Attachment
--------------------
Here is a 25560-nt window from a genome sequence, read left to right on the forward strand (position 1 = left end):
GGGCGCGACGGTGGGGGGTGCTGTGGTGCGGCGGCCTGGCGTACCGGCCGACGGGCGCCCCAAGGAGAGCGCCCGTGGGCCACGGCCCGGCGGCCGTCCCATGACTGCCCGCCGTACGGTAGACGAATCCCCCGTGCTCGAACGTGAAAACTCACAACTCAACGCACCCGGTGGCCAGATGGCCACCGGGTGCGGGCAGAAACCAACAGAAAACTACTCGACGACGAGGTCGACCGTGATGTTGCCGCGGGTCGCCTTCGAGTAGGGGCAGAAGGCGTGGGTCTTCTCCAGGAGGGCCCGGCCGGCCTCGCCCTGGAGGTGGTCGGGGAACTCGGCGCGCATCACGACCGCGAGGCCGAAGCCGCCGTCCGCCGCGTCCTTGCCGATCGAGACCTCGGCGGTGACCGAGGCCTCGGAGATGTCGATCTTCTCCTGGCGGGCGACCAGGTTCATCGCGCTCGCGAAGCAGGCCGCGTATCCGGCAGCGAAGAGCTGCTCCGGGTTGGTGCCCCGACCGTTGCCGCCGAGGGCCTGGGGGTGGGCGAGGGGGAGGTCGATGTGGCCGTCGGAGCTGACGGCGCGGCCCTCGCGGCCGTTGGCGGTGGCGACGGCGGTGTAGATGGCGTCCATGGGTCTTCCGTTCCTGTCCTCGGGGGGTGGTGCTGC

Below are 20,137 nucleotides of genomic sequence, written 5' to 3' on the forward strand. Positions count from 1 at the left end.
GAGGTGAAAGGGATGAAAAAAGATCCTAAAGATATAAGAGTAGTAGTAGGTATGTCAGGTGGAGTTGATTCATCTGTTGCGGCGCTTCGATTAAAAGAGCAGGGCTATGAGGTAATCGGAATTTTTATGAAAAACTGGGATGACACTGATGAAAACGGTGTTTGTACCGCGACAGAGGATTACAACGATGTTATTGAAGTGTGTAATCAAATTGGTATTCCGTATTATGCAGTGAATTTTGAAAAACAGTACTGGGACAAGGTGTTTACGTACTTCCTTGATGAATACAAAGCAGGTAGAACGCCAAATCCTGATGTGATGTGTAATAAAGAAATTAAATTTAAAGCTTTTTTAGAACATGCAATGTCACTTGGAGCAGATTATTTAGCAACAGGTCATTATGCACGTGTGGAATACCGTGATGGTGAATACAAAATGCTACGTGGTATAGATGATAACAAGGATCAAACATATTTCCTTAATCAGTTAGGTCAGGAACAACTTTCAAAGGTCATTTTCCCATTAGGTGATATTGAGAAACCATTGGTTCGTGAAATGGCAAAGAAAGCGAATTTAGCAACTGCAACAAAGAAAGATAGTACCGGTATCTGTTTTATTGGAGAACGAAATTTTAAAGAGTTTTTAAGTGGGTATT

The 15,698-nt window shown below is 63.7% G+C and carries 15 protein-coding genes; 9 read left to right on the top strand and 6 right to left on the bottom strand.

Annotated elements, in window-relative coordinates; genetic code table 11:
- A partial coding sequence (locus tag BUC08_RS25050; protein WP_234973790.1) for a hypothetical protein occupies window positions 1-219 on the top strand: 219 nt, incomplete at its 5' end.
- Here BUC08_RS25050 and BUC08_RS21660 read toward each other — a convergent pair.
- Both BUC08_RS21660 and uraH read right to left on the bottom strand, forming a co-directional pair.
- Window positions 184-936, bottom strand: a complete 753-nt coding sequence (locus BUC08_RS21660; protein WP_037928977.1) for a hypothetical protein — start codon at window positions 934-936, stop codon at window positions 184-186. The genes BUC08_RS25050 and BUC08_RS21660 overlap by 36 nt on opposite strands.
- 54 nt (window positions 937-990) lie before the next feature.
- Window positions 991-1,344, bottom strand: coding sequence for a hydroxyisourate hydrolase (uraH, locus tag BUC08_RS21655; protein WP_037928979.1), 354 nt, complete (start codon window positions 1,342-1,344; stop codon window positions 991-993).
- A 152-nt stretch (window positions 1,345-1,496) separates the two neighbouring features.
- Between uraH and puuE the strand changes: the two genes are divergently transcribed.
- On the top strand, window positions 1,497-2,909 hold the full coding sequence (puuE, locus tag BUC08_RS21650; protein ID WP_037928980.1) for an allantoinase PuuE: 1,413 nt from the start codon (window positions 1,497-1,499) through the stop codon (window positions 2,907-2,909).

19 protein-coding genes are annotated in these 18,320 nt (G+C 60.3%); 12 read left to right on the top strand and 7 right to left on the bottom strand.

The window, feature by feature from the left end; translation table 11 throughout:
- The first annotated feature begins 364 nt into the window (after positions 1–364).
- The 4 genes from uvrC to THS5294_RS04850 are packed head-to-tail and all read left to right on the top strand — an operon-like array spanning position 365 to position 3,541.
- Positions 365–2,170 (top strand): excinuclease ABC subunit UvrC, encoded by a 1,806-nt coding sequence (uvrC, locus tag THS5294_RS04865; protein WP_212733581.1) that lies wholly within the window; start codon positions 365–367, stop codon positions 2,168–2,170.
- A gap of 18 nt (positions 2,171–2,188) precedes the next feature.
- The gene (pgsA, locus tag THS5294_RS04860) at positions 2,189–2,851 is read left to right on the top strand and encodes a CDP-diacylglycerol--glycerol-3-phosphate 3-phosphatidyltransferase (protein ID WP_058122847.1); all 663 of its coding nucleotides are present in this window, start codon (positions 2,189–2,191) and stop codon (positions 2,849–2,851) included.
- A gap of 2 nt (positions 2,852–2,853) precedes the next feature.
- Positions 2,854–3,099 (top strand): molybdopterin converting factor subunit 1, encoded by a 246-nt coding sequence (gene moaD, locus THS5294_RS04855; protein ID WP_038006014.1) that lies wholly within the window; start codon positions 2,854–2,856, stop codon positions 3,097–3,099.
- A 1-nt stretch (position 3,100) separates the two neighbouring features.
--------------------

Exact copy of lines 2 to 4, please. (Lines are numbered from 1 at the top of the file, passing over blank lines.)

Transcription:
GGGCGCGACGGTGGGGGGTGCTGTGGTGCGGCGGCCTGGCGTACCGGCCGACGGGCGCCCCAAGGAGAGCGCCCGTGGGCCACGGCCCGGCGGCCGTCCCATGACTGCCCGCCGTACGGTAGACGAATCCCCCGTGCTCGAACGTGAAAACTCACAACTCAACGCACCCGGTGGCCAGATGGCCACCGGGTGCGGGCAGAAACCAACAGAAAACTACTCGACGACGAGGTCGACCGTGATGTTGCCGCGGGTCGCCTTCGAGTAGGGGCAGAAGGCGTGGGTCTTCTCCAGGAGGGCCCGGCCGGCCTCGCCCTGGAGGTGGTCGGGGAACTCGGCGCGCATCACGACCGCGAGGCCGAAGCCGCCGTCCGCCGCGTCCTTGCCGATCGAGACCTCGGCGGTGACCGAGGCCTCGGAGATGTCGATCTTCTCCTGGCGGGCGACCAGGTTCATCGCGCTCGCGAAGCAGGCCGCGTATCCGGCAGCGAAGAGCTGCTCCGGGTTGGTGCCCCGACCGTTGCCGCCGAGGGCCTGGGGGTGGGCGAGGGGGAGGTCGATGTGGCCGTCGGAGCTGACGGCGCGGCCCTCGCGGCCGTTGGCGGTGGCGACGGCGGTGTAGATGGCGTCCATGGGTCTTCCGTTCCTGTCCTCGGGGGGTGGTGCTGC

Below are 20,137 nucleotides of genomic sequence, written 5' to 3' on the forward strand. Positions count from 1 at the left end.
GAGGTGAAAGGGATGAAAAAAGATCCTAAAGATATAAGAGTAGTAGTAGGTATGTCAGGTGGAGTTGATTCATCTGTTGCGGCGCTTCGATTAAAAGAGCAGGGCTATGAGGTAATCGGAATTTTTATGAAAAACTGGGATGACACTGATGAAAACGGTGTTTGTACCGCGACAGAGGATTACAACGATGTTATTGAAGTGTGTAATCAAATTGGTATTCCGTATTATGCAGTGAATTTTGAAAAACAGTACTGGGACAAGGTGTTTACGTACTTCCTTGATGAATACAAAGCAGGTAGAACGCCAAATCCTGATGTGATGTGTAATAAAGAAATTAAATTTAAAGCTTTTTTAGAACATGCAATGTCACTTGGAGCAGATTATTTAGCAACAGGTCATTATGCACGTGTGGAATACCGTGATGGTGAATACAAAATGCTACGTGGTATAGATGATAACAAGGATCAAACATATTTCCTTAATCAGTTAGGTCAGGAACAACTTTCAAAGGTCATTTTCCCATTAGGTGATATTGAGAAACCATTGGTTCGTGAAATGGCAAAGAAAGCGAATTTAGCAACTGCAACAAAGAAAGATAGTACCGGTATCTGTTTTATTGGAGAACGAAATTTTAAAGAGTTTTTAAGTGGGTATT